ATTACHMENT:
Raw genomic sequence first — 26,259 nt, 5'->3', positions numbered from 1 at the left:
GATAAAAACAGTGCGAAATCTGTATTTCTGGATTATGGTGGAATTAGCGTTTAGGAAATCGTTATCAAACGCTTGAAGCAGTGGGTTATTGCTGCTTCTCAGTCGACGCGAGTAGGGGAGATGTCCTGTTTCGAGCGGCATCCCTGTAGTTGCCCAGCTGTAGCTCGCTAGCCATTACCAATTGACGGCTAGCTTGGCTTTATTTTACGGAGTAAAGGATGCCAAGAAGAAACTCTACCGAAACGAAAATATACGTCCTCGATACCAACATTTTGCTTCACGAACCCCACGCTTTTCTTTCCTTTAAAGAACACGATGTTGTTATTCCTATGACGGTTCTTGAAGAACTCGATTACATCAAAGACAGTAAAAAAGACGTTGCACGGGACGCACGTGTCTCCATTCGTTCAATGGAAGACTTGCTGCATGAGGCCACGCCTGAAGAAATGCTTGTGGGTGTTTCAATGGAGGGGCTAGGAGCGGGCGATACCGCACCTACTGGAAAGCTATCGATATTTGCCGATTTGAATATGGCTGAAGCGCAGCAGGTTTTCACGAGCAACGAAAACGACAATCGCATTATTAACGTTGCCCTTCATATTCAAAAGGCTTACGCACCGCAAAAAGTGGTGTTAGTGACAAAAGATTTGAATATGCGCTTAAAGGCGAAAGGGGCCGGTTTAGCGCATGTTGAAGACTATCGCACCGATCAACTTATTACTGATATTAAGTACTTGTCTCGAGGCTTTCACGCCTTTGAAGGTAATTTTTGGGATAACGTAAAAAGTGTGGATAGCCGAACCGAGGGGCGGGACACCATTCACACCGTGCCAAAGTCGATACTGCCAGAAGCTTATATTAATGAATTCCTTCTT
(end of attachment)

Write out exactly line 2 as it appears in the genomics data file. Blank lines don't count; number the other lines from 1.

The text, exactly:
GATAAAAACAGTGCGAAATCTGTATTTCTGGATTATGGTGGAATTAGCGTTTAGGAAATCGTTATCAAACGCTTGAAGCAGTGGGTTATTGCTGCTTCTCAGTCGACGCGAGTAGGGGAGATGTCCTGTTTCGAGCGGCATCCCTGTAGTTGCCCAGCTGTAGCTCGCTAGCCATTACCAATTGACGGCTAGCTTGGCTTTATTTTACGGAGTAAAGGATGCCAAGAAGAAACTCTACCGAAACGAAAATATACGTCCTCGATACCAACATTTTGCTTCACGAACCCCACGCTTTTCTTTCCTTTAAAGAACACGATGTTGTTATTCCTATGACGGTTCTTGAAGAACTCGATTACATCAAAGACAGTAAAAAAGACGTTGCACGGGACGCACGTGTCTCCATTCGTTCAATGGAAGACTTGCTGCATGAGGCCACGCCTGAAGAAATGCTTGTGGGTGTTTCAATGGAGGGGCTAGGAGCGGGCGATACCGCACCTACTGGAAAGCTATCGATATTTGCCGATTTGAATATGGCTGAAGCGCAGCAGGTTTTCACGAGCAACGAAAACGACAATCGCATTATTAACGTTGCCCTTCATATTCAAAAGGCTTACGCACCGCAAAAAGTGGTGTTAGTGACAAAAGATTTGAATATGCGCTTAAAGGCGAAAGGGGCCGGTTTAGCGCATGTTGAAGACTATCGCACCGATCAACTTATTACTGATATTAAGTACTTGTCTCGAGGCTTTCACGCCTTTGAAGGTAATTTTTGGGATAACGTAAAAAGTGTGGATAGCCGAACCGAGGGGCGGGACACCATTCACACCGTGCCAAAGTCGATACTGCCAGAAGCTTATATTAATGAATTCCTTCTT